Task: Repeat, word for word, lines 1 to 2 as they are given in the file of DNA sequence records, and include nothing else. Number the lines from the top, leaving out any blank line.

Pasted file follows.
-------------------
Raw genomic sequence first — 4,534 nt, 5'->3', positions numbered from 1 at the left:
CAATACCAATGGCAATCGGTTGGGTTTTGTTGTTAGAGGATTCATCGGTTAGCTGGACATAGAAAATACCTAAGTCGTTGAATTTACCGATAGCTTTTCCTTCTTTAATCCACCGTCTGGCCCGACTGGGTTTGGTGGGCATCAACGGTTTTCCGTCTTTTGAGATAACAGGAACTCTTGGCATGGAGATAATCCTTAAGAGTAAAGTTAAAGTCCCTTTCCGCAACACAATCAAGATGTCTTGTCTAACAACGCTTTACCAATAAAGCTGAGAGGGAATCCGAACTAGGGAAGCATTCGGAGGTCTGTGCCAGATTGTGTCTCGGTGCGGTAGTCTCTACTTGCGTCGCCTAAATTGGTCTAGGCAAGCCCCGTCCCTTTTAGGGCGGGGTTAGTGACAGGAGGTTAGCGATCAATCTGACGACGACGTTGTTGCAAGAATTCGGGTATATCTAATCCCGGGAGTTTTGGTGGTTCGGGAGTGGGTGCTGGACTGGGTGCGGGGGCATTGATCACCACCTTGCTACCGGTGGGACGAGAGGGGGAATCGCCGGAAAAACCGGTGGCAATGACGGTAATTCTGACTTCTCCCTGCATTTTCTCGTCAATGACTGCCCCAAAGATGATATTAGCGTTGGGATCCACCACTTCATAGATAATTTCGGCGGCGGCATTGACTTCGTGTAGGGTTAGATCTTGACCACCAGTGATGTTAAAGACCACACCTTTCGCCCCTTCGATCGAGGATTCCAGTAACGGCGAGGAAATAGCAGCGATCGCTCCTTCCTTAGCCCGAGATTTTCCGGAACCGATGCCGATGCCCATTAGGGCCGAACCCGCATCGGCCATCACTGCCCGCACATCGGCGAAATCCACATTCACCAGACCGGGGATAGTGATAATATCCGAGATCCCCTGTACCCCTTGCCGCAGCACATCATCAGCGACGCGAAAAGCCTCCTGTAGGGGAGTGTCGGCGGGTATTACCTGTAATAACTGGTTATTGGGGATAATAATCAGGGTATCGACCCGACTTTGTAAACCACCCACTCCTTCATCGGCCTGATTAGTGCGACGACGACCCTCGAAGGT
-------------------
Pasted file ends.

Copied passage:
Raw genomic sequence first — 4,534 nt, 5'->3', positions numbered from 1 at the left:
CAATACCAATGGCAATCGGTTGGGTTTTGTTGTTAGAGGATTCATCGGTTAGCTGGACATAGAAAATACCTAAGTCGTTGAATTTACCGATAGCTTTTCCTTCTTTAATCCACCGTCTGGCCCGACTGGGTTTGGTGGGCATCAACGGTTTTCCGTCTTTTGAGATAACAGGAACTCTTGGCATGGAGATAATCCTTAAGAGTAAAGTTAAAGTCCCTTTCCGCAACACAATCAAGATGTCTTGTCTAACAACGCTTTACCAATAAAGCTGAGAGGGAATCCGAACTAGGGAAGCATTCGGAGGTCTGTGCCAGATTGTGTCTCGGTGCGGTAGTCTCTACTTGCGTCGCCTAAATTGGTCTAGGCAAGCCCCGTCCCTTTTAGGGCGGGGTTAGTGACAGGAGGTTAGCGATCAATCTGACGACGACGTTGTTGCAAGAATTCGGGTATATCTAATCCCGGGAGTTTTGGTGGTTCGGGAGTGGGTGCTGGACTGGGTGCGGGGGCATTGATCACCACCTTGCTACCGGTGGGACGAGAGGGGGAATCGCCGGAAAAACCGGTGGCAATGACGGTAATTCTGACTTCTCCCTGCATTTTCTCGTCAATGACTGCCCCAAAGATGATATTAGCGTTGGGATCCACCACTTCATAGATAATTTCGGCGGCGGCATTGACTTCGTGTAGGGTTAGATCTTGACCACCAGTGATGTTAAAGACCACACCTTTCGCCCCTTCGATCGAGGATTCCAGTAACGGCGAGGAAATAGCAGCGATCGCTCCTTCCTTAGCCCGAGATTTTCCGGAACCGATGCCGATGCCCATTAGGGCCGAACCCGCATCGGCCATCACTGCCCGCACATCGGCGAAATCCACATTCACCAGACCGGGGATAGTGATAATATCCGAGATCCCCTGTACCCCTTGCCGCAGCACATCATCAGCGACGCGAAAAGCCTCCTGTAGGGGAGTGTCGGCGGGTATTACCTGTAATAACTGGTTATTGGGGATAATAATCAGGGTATCGACCCGACTTTGTAAACCACCCACTCCTTCATCGGCCTGATTAGTGCGACGACGACCCTCGAAGGT